Recognizing the absence of something points to its very existence, or, to follow Butler’s use of the Lacanian theory of desire, to deny something is to reference it. Butler relates this theory in The Force of Fantasy: Feminism, Mapplethorpe, and Discursive Excess to censorship and prohibition by looking at the line between what is fantasy and what is real. Butler connects her critique of Helm’s censorship of Mapplethorpe’s photographs to feminist efforts for the censorship and prohibition of pornography stating that, “prohibition appears to precede fantasy and to structure it essentially” (p.190). According to her argument, the feminist claim that pornography subjugates and objectifies women, in fact, ignores the possibility of women identifying with other aspects of the pornographic text/scene as either the subjugator or with the entire scene itself. Butler states that, “the possibility of a cross-identification spells a kind of gender trouble that the anti-pornography analysis fully suppresses” (p.193).
This essay reminded me of a conversation that I had over the summer with a friend about the representation of children in art. My friend had an art show in Los Angeles, which received a glowing review in a respected newspaper. On congratulating him, my friend pointed out that the critic had referred to the possible homoeroticism he found in the collection of paintings. My friend was upset by this comment, as he had not intended that to be a message people took away. He was further concerned by what the critic had said because the subjects of several paintings were adolescent boys playing together. While he was trying to capture the innocence and electric energy of children, he now recognized that there was the potential for the public’s misreading of “homoeroticism” in the paintings which can be translated, as Butler suggests, to the idea that “homosexuality becomes thinkable only as the forbidden and sadomasochistic exchange between intergenerational male partners” (197). My friend feared that the comment by the critic may have undermined the work he was doing by pointing to another more socially accessible theme which establishes perversion as the centerpiece to representations of children in art created by homosexual men as Butler examines in her notes on Mapplethorpe’s work.
My friend and I went on to discuss the hypersexualization of gay men and of children in American social consciousness as evidenced in the media. When these two populations intersect the relationship lends itself to further reading of an innate perversion of this relationship that, perhaps, the critic was pointing to.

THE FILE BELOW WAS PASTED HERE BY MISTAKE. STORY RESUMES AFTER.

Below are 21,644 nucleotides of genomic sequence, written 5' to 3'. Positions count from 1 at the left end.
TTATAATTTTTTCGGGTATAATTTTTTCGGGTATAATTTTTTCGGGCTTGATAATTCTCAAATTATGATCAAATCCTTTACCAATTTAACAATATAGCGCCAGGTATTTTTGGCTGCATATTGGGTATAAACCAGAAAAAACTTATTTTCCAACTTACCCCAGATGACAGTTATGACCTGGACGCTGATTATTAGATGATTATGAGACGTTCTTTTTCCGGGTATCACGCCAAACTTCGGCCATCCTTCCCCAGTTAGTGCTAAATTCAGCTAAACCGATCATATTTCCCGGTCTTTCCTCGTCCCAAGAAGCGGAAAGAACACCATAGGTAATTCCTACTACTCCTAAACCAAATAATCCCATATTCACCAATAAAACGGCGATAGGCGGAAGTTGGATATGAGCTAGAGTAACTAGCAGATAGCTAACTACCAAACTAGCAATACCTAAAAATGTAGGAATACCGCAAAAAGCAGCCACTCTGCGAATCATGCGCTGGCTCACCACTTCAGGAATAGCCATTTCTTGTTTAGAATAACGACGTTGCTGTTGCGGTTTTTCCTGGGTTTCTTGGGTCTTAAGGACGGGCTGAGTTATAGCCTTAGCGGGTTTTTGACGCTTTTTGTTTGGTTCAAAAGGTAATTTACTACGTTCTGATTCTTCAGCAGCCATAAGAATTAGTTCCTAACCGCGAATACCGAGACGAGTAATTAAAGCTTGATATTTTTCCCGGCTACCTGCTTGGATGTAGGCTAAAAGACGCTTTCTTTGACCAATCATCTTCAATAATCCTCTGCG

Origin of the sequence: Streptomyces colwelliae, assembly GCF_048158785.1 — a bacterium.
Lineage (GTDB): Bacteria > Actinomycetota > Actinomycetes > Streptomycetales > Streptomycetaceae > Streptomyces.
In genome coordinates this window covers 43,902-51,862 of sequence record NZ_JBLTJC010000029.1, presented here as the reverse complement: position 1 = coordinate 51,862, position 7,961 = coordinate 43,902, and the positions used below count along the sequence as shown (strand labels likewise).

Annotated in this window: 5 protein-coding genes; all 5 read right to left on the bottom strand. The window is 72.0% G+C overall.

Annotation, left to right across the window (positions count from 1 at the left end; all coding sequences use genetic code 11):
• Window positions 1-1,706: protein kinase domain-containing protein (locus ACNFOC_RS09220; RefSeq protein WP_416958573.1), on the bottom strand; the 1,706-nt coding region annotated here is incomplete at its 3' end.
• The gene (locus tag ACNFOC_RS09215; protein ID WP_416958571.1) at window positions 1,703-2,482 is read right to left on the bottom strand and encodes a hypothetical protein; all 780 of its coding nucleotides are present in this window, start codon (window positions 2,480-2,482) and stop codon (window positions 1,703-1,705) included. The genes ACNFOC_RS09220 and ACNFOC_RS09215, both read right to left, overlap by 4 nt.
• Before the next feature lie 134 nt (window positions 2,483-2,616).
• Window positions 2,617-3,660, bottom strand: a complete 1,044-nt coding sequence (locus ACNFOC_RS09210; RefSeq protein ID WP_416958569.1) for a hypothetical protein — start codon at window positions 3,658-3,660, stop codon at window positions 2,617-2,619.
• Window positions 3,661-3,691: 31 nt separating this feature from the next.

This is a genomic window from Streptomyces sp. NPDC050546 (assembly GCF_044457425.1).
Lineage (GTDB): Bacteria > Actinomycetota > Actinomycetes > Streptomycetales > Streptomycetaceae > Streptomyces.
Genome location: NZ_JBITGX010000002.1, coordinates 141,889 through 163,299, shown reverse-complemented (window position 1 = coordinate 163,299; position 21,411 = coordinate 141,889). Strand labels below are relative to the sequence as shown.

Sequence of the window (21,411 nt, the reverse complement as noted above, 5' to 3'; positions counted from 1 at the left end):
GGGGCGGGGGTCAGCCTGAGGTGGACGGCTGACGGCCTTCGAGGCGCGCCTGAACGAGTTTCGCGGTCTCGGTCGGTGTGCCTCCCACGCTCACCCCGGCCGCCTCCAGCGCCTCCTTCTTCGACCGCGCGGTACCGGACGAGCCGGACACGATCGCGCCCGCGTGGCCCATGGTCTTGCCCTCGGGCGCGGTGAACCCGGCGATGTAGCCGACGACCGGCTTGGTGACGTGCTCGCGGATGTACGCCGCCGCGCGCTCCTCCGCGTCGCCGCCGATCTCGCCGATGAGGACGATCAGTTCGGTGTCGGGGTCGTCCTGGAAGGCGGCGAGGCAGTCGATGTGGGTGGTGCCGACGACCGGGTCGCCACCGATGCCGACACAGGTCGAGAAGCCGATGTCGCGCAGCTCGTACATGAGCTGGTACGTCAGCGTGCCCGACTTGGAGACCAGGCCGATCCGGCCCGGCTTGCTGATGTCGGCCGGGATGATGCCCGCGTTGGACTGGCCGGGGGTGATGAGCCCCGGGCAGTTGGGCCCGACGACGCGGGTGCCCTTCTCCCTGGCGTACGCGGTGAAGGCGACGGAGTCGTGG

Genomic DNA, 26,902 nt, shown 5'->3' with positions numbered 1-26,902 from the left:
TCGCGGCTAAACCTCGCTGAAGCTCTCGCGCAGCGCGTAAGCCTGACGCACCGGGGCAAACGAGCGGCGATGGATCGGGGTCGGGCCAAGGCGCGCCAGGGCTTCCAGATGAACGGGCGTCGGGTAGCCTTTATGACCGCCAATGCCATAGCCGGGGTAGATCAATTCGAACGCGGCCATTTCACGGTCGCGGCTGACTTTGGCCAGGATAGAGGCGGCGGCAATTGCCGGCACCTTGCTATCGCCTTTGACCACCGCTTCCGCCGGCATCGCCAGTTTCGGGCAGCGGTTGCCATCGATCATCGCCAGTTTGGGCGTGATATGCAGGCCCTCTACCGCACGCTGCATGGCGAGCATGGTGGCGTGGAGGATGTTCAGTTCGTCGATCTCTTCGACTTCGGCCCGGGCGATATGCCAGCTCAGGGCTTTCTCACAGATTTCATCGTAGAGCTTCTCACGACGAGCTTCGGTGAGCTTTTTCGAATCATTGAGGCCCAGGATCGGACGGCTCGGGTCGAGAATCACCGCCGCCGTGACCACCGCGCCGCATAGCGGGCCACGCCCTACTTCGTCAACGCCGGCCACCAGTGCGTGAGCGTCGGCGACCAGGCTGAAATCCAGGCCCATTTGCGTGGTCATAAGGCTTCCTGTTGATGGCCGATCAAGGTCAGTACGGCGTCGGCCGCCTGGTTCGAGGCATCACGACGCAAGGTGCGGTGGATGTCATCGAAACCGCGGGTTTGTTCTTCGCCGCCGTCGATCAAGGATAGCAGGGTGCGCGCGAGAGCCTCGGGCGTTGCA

My friend told me that the last time he was in Italy, children’s bathing suits were sold primarily as just bottoms since children typically do not wear tops to the beach or swimming pools, and sometimes neither do the women. I find it interesting that we sell tops to two-piece bathing suits for very young girls in America. The indecency implied by the covering up reveals both the eroticism and the subsequent desire society is attempting to control but is in fact creating. As some of us remember, even the retail clothing company Abercrombie and Fitch designed and sold padded bikini tops to children as young as 7 years old http://jezebel.com/5786039/abercrombie–fitch-introduces-padded-bikini-top-for-girls.
By covering up the torsos of young girls whose breasts have not developed, we are, in fact, pointing to their sexualization. What are the societal impacts of socializing young girls to experience themselves as potential sexual objects? This message then becomes internalized, and creates a scenario in which they are seen as objects of desire. This form of censorship or covering up leads to the very perversion that it hopes to prevent. Butler challenges the very terms that shape arguments in favor of prohibition and censorship, and argues not to solve the “crisis of identity politics” but to expand representations and states that,
“if prohibitions invariably produce and proliferate the representations that they seek to control, then the political task is to promote a proliferation of representations, sites of discursive production, which might then contest the authoritative production produced by the prohibitive law” (p.197).